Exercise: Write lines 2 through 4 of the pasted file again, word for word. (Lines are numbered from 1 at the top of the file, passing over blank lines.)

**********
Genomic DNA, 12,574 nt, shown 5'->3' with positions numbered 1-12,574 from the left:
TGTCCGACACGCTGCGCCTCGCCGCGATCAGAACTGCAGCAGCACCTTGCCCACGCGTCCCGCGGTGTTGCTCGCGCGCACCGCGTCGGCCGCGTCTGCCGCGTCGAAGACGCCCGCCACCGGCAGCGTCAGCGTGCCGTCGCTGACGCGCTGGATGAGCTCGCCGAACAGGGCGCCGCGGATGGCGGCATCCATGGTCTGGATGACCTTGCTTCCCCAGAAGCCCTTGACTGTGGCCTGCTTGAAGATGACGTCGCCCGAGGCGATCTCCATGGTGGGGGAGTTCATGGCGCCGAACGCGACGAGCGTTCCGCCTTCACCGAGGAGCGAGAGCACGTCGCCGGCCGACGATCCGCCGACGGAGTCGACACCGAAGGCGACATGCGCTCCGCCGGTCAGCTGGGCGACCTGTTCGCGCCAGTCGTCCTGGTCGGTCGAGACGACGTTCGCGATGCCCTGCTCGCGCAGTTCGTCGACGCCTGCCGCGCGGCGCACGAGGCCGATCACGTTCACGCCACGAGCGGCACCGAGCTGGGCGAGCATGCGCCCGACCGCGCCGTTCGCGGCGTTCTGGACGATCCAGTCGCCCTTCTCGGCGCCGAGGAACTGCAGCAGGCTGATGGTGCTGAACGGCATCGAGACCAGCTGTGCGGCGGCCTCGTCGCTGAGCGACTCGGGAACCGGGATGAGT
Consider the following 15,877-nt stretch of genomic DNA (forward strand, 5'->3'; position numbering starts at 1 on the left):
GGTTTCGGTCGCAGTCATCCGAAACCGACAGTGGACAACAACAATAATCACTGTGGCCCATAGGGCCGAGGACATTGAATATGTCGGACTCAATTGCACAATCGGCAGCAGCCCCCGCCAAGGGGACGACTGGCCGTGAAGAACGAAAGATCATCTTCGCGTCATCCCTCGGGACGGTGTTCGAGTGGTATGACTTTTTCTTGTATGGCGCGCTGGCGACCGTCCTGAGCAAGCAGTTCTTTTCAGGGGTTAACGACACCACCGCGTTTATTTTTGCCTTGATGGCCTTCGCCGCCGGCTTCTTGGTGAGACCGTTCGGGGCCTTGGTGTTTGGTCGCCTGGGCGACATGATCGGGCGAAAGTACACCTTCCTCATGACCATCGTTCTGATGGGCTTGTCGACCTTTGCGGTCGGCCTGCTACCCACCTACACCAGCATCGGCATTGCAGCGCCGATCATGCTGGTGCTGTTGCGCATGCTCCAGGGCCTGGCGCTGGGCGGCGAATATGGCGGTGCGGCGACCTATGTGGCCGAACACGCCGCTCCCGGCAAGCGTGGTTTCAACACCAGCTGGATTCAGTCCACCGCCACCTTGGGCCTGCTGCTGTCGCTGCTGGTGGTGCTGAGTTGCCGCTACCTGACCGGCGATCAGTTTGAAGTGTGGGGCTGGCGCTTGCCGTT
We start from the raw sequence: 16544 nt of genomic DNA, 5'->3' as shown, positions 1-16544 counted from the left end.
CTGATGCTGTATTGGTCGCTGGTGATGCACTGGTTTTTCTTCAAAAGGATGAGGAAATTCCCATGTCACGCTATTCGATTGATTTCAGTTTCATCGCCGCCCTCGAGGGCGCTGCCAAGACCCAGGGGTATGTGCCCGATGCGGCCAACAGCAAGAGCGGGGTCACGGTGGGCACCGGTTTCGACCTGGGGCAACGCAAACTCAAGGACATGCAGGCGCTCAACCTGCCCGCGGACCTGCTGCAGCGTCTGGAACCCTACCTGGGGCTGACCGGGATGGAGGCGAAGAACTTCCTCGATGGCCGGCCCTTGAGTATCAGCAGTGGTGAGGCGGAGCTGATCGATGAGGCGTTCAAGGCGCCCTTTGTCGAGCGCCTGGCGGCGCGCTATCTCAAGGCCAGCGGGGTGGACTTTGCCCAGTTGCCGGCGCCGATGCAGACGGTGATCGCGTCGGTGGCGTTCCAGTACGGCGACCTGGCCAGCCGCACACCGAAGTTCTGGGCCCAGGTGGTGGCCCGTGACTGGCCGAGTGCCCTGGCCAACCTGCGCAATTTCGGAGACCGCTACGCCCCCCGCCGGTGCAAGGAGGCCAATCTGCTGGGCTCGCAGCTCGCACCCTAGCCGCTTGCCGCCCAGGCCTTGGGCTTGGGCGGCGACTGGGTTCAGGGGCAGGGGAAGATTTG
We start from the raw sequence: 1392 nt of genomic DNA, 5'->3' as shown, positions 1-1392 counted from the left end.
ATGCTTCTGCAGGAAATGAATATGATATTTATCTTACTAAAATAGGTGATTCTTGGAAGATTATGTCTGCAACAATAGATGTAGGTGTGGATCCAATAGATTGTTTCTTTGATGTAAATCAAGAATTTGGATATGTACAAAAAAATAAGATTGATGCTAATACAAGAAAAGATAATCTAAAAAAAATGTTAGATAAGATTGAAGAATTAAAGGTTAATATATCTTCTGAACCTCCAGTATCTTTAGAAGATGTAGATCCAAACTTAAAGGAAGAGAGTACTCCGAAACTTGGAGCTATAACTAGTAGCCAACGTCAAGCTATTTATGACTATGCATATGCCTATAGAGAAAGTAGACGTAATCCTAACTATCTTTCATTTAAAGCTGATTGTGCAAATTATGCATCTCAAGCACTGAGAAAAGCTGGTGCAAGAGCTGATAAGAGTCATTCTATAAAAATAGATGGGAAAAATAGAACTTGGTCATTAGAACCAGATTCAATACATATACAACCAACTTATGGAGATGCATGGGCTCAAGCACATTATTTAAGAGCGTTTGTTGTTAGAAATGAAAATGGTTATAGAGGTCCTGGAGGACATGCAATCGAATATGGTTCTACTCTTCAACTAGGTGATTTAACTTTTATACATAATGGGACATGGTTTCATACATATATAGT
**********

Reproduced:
TGTCCGACACGCTGCGCCTCGCCGCGATCAGAACTGCAGCAGCACCTTGCCCACGCGTCCCGCGGTGTTGCTCGCGCGCACCGCGTCGGCCGCGTCTGCCGCGTCGAAGACGCCCGCCACCGGCAGCGTCAGCGTGCCGTCGCTGACGCGCTGGATGAGCTCGCCGAACAGGGCGCCGCGGATGGCGGCATCCATGGTCTGGATGACCTTGCTTCCCCAGAAGCCCTTGACTGTGGCCTGCTTGAAGATGACGTCGCCCGAGGCGATCTCCATGGTGGGGGAGTTCATGGCGCCGAACGCGACGAGCGTTCCGCCTTCACCGAGGAGCGAGAGCACGTCGCCGGCCGACGATCCGCCGACGGAGTCGACACCGAAGGCGACATGCGCTCCGCCGGTCAGCTGGGCGACCTGTTCGCGCCAGTCGTCCTGGTCGGTCGAGACGACGTTCGCGATGCCCTGCTCGCGCAGTTCGTCGACGCCTGCCGCGCGGCGCACGAGGCCGATCACGTTCACGCCACGAGCGGCACCGAGCTGGGCGAGCATGCGCCCGACCGCGCCGTTCGCGGCGTTCTGGACGATCCAGTCGCCCTTCTCGGCGCCGAGGAACTGCAGCAGGCTGATGGTGCTGAACGGCATCGAGACCAGCTGTGCGGCGGCCTCGTCGCTGAGCGACTCGGGAACCGGGATGAGT
Consider the following 15,877-nt stretch of genomic DNA (forward strand, 5'->3'; position numbering starts at 1 on the left):
GGTTTCGGTCGCAGTCATCCGAAACCGACAGTGGACAACAACAATAATCACTGTGGCCCATAGGGCCGAGGACATTGAATATGTCGGACTCAATTGCACAATCGGCAGCAGCCCCCGCCAAGGGGACGACTGGCCGTGAAGAACGAAAGATCATCTTCGCGTCATCCCTCGGGACGGTGTTCGAGTGGTATGACTTTTTCTTGTATGGCGCGCTGGCGACCGTCCTGAGCAAGCAGTTCTTTTCAGGGGTTAACGACACCACCGCGTTTATTTTTGCCTTGATGGCCTTCGCCGCCGGCTTCTTGGTGAGACCGTTCGGGGCCTTGGTGTTTGGTCGCCTGGGCGACATGATCGGGCGAAAGTACACCTTCCTCATGACCATCGTTCTGATGGGCTTGTCGACCTTTGCGGTCGGCCTGCTACCCACCTACACCAGCATCGGCATTGCAGCGCCGATCATGCTGGTGCTGTTGCGCATGCTCCAGGGCCTGGCGCTGGGCGGCGAATATGGCGGTGCGGCGACCTATGTGGCCGAACACGCCGCTCCCGGCAAGCGTGGTTTCAACACCAGCTGGATTCAGTCCACCGCCACCTTGGGCCTGCTGCTGTCGCTGCTGGTGGTGCTGAGTTGCCGCTACCTGACCGGCGATCAGTTTGAAGTGTGGGGCTGGCGCTTGCCGTT